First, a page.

Osmia: Powerhouse Pollinators

The blue orchard bee (Osmia lignaria) is a fast efficient native pollinator of early spring flowers. In the apple orchard 250 to 300 of these powerhouse pollinators can do the equivalent work of 90,000 (two hives) honey bees.  Part of this success is due to their ability to visit more flowers per minute and to transfer pollen more effectively.  It is also helpful that some … Continue reading Osmia: Powerhouse Pollinators

Pussytoes: An Inconspicuous Little Plant

Ladies’ tabacco, Plantain-leaved everlasting, Plantain-leaved pussytoes, Pussytoes are common names for Antennaria plantaginifolia, an inconspicuous little plant in the Aster family.  It thrives in full sun and is perfectly suited for poor dry rocky soils.  Paddle shaped leaves are reminiscent of the common plantain (Plantago major) except they are hairy  leaves with three to five parallel veins.  The flower itself stands no higher than 6” … Continue reading Pussytoes: An Inconspicuous Little Plant

The Serviceberry: A Sign Post of Spring

Winter in the North is long and cold forcing the frost to penetrate deep, freezing the ground solid as a rock. The serviceberry, a small flower bearing tree, signals the ground has thawed, a sign post to people it was time to bury their loved ones that had died the previous winter. Funeral services commenced with springs advent and the tree was aptly named the … Continue reading The Serviceberry: A Sign Post of Spring

Everything You Ever Wanted to Know About Bees

…From Bee Expert Tim Stanley  (An Student Conservation Association, SCA, Interview), 2016 When residents of New York’s Hudson Valley want to know something about bees, Tim Stanley is thier go-to-guy.  He’s a beekeeper, and a veritable expert on the region’s wild bees (which, as you’ll learn, differ substantiallly from the bees we raise for honey). We recently interviewed him in an attempt to find out … Continue reading Everything You Ever Wanted to Know About Bees

Spring Flowers and Wild Bees of “Slabsides”

It is hard to imagine a more fitting place to explore and observe nature than at the woodland retreat of, American naturalist, John Burroughs.   Today’s outdoor enthusiast can follow in his footsteps and sit on the porch of his rustic home called, Slabsides situated on a rocky crag overlooking Celery Swamp.    This 200 acre oasis is located in the Black Creek watershed on … Continue reading Spring Flowers and Wild Bees of “Slabsides”

Old Brambles for a New Home

The Curious Life of the Small Carpenter Bee Winter is the perfect time to start thinking about how we can help our native bees. One easy project is to create nesting habitat that will benefit the small carpenter bee (Ceratina spp.). Using pruning shears prune back old bramble bushes such as raspberry, blackberry or wine berries. In the spring, small female carpenter bees will use … Continue reading Old Brambles for a New Home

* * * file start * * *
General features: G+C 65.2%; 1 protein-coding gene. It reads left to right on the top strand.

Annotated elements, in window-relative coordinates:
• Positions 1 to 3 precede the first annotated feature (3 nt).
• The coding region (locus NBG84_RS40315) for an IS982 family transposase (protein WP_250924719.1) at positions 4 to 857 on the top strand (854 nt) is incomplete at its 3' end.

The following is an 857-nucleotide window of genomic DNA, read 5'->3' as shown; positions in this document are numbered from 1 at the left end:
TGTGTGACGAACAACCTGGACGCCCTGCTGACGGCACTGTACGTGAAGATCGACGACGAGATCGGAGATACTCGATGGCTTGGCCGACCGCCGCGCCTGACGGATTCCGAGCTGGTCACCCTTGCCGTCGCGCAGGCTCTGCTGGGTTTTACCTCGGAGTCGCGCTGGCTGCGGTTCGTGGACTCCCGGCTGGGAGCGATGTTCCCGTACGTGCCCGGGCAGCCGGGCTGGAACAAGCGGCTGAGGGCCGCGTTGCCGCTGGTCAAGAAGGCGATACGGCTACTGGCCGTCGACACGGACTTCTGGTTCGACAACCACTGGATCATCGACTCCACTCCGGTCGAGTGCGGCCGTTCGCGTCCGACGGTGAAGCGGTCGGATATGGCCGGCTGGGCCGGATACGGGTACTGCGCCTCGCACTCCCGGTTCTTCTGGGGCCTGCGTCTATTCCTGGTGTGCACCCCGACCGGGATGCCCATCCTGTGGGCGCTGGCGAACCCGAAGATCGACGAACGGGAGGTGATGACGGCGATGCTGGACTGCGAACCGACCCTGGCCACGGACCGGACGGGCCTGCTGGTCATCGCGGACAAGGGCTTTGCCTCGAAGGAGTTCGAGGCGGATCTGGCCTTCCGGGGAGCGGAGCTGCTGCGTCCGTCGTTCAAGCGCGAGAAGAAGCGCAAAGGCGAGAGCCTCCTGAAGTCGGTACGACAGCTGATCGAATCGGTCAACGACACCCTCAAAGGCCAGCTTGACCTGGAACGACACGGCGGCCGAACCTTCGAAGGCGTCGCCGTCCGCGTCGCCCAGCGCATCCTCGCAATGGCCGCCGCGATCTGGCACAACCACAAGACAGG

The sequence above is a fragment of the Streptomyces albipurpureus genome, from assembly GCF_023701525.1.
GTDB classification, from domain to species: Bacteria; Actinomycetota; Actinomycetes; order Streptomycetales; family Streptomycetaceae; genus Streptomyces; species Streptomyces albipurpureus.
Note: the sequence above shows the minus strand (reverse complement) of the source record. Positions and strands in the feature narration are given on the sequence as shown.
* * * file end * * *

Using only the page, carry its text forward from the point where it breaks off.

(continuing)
All the Buzz Down on the Farm

A Garden Snapshot The idyllic farm conjures up images of chickens scratching around the farmyard, cows grazing in green pastures, and gardens producing a bountiful harvest.  One third of our food supply is achieved through the endless effort of pollinators, in particular bees.  The economic value of insect-pollinated crops in the United States is estimated to be $20 billion dollars in 2000, with native insects … Continue reading All the Buzz Down on the Farm

Bumblebees of the Adirondacks

The Adirondack Region Supports a Diverse Bumble Bee Population. On a recent trip home to the Adirondacks, I stopped along the East branch of the Ausable River and discovered the flood plain was filled with a diverse variety of flowering shrubs and herbaceous plants.  The wildflowers hosted a  surprisingly diverse population of bumble bee species.  In the mid-Hudson Valley where I now reside, I’ve find … Continue reading Bumblebees of the Adirondacks

Formal Garden of the Vanderbilts

At the F.W. Vanderbilt National Historic Site in Hyde Park, the restored formal garden is a jewel in its own right, while also a haven for a wide diversity of pollinators. The garden was restored in 1984 by a group of volunteers with permission from the National Park Service.  Today, the gardens are still maintained by volunteers of the Frederick W. Vanderbilt Garden Association, Inc., … Continue reading Formal Garden of the Vanderbilts